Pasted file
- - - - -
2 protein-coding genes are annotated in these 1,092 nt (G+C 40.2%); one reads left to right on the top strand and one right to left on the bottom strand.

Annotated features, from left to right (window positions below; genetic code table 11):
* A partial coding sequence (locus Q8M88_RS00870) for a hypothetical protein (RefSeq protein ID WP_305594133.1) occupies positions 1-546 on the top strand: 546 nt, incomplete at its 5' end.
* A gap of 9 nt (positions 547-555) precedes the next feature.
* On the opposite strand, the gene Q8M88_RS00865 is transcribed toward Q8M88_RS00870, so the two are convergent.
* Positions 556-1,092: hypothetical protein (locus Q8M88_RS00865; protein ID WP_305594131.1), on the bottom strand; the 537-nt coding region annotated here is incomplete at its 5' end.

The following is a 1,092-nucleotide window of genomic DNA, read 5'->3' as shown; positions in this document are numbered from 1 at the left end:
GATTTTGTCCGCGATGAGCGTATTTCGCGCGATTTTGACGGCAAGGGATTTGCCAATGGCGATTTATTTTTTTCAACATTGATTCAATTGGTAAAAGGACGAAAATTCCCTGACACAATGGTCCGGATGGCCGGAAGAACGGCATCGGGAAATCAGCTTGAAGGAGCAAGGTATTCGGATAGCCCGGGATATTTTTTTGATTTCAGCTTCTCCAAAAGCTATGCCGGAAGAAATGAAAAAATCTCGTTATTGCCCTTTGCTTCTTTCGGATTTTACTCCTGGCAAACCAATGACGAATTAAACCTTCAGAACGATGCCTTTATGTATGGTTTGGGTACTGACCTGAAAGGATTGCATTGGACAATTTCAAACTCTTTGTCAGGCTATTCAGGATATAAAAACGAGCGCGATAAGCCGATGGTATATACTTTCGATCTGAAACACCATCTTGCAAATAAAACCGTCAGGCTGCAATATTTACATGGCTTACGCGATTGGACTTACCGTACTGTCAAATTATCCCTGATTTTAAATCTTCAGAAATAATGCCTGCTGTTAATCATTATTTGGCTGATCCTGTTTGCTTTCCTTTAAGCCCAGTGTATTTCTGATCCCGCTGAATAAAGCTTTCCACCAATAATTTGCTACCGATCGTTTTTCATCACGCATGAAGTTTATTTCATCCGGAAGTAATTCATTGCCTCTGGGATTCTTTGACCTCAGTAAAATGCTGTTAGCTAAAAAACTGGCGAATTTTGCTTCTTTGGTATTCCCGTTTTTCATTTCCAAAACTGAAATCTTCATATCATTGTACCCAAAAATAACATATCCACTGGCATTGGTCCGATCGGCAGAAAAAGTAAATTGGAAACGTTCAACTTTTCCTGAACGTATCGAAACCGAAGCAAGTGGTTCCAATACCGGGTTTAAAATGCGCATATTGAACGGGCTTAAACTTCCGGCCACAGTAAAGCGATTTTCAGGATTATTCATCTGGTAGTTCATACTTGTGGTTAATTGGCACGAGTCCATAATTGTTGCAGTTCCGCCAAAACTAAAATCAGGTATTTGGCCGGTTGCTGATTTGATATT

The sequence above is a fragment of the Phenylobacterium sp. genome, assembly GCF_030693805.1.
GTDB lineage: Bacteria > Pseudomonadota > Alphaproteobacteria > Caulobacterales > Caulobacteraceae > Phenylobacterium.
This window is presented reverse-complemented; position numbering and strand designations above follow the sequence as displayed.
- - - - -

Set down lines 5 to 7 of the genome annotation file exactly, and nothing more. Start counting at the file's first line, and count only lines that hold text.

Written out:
* On the opposite strand, the gene Q8M88_RS00865 is transcribed toward Q8M88_RS00870, so the two are convergent.
* Positions 556-1,092: hypothetical protein (locus Q8M88_RS00865; protein ID WP_305594131.1), on the bottom strand; the 537-nt coding region annotated here is incomplete at its 5' end.

The following is a 1,092-nucleotide window of genomic DNA, read 5'->3' as shown; positions in this document are numbered from 1 at the left end: